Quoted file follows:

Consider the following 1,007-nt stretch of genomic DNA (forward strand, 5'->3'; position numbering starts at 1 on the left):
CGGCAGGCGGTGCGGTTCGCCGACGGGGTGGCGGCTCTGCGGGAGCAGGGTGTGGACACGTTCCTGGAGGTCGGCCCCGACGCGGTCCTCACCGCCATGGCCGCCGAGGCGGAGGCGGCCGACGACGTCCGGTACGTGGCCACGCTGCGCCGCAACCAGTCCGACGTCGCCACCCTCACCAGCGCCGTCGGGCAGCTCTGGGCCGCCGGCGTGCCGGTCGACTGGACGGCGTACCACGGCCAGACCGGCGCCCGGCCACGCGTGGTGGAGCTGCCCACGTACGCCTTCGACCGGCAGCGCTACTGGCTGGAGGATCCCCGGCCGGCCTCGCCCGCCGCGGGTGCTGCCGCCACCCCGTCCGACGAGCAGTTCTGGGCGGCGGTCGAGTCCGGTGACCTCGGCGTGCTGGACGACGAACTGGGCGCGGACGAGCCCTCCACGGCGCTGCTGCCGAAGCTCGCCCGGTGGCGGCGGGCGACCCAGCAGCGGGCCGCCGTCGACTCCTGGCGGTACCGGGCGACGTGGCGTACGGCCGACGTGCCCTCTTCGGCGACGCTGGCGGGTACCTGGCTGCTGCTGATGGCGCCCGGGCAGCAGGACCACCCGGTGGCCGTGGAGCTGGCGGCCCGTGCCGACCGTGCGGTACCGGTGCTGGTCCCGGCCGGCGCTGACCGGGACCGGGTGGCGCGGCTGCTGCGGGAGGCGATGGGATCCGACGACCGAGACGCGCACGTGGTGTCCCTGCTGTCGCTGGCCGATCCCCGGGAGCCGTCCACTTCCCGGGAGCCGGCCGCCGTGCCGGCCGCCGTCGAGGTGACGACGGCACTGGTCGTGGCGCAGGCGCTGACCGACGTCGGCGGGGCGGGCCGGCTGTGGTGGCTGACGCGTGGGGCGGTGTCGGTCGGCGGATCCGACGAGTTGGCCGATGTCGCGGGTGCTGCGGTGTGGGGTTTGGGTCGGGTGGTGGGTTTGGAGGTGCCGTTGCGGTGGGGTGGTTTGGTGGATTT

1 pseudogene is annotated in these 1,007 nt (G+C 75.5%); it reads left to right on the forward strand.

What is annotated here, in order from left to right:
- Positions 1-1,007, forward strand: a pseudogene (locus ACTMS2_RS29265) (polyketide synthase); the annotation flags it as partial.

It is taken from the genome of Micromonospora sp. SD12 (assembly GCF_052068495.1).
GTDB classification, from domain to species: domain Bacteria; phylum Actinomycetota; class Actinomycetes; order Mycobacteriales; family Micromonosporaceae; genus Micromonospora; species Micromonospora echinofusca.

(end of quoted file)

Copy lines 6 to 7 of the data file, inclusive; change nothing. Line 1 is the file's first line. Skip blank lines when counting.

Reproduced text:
It is taken from the genome of Micromonospora sp. SD12 (assembly GCF_052068495.1).
GTDB classification, from domain to species: domain Bacteria; phylum Actinomycetota; class Actinomycetes; order Mycobacteriales; family Micromonosporaceae; genus Micromonospora; species Micromonospora echinofusca.